olimogadoodle Tue 07-Jan-14 13:33:52

Hi, I work in end of life care so have a little bit of insight (although am not a trained Nurse or GP), so sorry you are going through this, like others have said palliative patients will often go into the local hospice for symptom control to allow them to then be at home (if that is what they wish).

Your Mum may have her own named specialist nurse at the hospice who also visits her in the community, this person (if she has one and your Dad or District Nurse may know) would be a good person to talk to to get an overall picture of what is happening, the District Nursing team also may be able to help but as others have said it may be an issue of confidentiality but if your Mum is discharged I am sure someone will be visiting regularly or you could request a visit while you are going to be there, I am sure they will talk to you face to face. All the best at this difficult time.

gaelicsheep Tue 07-Jan-14 23:31:28

Thanks olimogadoodle. From the sounds of it I think Mum will still be in the hospice when I go up at the end of the week so I'm hoping to get a chance to talk to somebody face to face. She has definitely improved since yesterday but is still barely eating or drinking anything, still feeling nauseous and still vomiting after the smallest amount of food.

gaelicsheep Wed 08-Jan-14 13:19:45

Oh dear, I was awake most of last night thinking really morbid thoughts about what happens to people when they die, these stories of people seeing dead relatives, the bereaved seeing the dying, etc. etc. It's no good for me to be thinking all this stuff, I know.

Friday cannot come soon enough, I can tell you. I feel totally unclear about whether the aim of this hospice stay is still to stabilise my Mum enough that she can still try to get strong enough for chemo, or whether we've gone past that point. I gather they're not really monitoring or worrying about what she's eating and drinking which surprises me, but then I read some stuff about how hospices don't tend to intervene with that kind of thing, don't use IV drips etc. unless family wants them to. Is that true?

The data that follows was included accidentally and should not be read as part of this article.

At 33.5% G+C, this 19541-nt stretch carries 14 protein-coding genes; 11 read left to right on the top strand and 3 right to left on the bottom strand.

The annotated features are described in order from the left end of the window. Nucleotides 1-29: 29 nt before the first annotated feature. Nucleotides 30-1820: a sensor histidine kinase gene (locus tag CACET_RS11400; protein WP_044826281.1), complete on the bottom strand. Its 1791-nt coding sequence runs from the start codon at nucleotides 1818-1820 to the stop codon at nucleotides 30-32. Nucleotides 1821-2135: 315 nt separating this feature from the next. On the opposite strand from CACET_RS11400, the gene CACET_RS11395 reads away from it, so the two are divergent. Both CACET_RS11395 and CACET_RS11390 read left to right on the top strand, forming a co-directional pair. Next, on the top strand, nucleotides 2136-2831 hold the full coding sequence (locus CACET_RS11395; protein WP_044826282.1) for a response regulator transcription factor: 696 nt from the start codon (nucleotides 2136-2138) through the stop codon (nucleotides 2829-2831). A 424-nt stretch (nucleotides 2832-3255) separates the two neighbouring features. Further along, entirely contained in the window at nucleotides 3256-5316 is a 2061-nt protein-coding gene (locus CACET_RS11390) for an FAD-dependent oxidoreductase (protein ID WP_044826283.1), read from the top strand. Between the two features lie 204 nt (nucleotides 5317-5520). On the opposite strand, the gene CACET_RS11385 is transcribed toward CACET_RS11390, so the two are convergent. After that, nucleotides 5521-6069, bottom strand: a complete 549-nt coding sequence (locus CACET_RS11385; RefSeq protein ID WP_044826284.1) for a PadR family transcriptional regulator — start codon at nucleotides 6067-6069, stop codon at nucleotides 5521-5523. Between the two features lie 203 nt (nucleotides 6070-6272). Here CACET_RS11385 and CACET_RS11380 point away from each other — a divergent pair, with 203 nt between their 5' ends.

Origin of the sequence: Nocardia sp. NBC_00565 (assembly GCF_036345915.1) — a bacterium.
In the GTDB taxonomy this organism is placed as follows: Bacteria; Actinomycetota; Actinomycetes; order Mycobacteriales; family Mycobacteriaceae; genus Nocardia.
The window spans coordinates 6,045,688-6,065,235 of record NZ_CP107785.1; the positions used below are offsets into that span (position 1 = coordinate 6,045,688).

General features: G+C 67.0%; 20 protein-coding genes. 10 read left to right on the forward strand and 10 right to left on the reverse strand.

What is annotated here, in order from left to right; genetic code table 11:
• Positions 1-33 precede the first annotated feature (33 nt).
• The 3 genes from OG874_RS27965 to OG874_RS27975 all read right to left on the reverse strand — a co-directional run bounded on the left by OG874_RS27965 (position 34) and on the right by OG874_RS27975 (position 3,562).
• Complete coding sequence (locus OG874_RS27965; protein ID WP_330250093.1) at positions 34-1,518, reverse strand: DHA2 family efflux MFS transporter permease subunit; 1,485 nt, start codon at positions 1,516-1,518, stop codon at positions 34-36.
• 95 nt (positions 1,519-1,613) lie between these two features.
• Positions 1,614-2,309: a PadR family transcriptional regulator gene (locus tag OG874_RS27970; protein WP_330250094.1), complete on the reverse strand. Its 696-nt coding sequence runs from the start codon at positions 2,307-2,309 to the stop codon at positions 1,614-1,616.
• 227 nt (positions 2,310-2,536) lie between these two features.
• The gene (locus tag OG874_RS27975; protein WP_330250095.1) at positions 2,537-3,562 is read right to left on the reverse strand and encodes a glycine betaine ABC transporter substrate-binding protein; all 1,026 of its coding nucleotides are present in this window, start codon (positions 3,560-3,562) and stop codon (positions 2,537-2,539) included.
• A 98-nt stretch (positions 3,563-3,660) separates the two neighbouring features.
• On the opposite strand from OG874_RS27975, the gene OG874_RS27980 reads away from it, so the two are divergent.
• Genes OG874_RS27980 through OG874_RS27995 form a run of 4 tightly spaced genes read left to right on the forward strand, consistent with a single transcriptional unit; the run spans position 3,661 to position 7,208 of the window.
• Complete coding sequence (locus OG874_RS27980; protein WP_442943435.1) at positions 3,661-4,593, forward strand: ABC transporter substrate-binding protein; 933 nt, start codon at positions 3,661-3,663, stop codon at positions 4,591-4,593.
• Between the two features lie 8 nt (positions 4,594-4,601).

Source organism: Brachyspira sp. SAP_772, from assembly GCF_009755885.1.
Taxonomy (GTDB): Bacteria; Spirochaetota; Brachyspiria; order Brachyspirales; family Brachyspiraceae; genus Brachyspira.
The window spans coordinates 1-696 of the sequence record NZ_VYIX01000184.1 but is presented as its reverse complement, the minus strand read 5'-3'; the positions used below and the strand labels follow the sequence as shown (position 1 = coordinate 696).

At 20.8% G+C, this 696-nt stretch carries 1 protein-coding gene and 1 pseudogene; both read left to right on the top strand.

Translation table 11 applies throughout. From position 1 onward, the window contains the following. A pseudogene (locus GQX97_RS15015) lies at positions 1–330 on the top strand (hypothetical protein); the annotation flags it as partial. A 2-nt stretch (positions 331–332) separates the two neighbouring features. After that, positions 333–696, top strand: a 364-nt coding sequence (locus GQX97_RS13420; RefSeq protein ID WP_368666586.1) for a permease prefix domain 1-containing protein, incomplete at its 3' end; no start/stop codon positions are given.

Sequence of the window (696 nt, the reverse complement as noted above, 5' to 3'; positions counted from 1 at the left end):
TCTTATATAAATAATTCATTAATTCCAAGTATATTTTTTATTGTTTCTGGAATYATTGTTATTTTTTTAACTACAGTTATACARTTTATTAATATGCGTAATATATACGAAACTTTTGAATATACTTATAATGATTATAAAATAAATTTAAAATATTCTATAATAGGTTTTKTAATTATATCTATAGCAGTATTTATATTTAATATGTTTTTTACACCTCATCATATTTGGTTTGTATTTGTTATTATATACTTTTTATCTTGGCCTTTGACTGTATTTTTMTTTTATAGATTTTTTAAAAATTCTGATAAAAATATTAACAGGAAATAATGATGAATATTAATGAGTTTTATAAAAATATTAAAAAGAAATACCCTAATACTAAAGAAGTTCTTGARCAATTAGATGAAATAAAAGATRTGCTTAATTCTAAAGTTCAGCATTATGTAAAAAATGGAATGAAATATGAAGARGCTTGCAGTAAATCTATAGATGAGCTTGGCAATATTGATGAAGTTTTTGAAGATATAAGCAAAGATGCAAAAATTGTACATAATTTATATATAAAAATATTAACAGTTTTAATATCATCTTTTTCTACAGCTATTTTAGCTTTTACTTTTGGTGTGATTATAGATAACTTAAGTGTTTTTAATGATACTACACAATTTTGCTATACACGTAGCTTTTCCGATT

I'm rambling. Just need to "talk" to someone I guess. I'm waiting for my Dad or brother to call me after seeing Mum this morning.

Oh and I'm feeling really sad that not one single colleague at work has asked me how things are going with Mum since coming back in the New Year, despite knowing that I was having her with us at Christmas and hearing the word hospice bandied about on the phone. sad

herethereandeverywhere Wed 08-Jan-14 21:12:28

Hi Gaelic I'm so sorry to hear this about your mum. I was looking on here for a friend whose husband has terminal cancer but I couldn't read your last post and run.

Re: the first thing you said - have you read the information on the Macmillan website? It's very honest about what happens when people are dying of cancer - the symptoms, what it feels and looks like, how they might be treated and cared for. I actually found the information comforting, although I am the sort of person who fears the unknown more than the full picture.

I'm sorry that your colleagues are avoiding the elephant in the room. People are so scared of upsetting others/seeing them cry they often say nothing. You can always talk here on mn.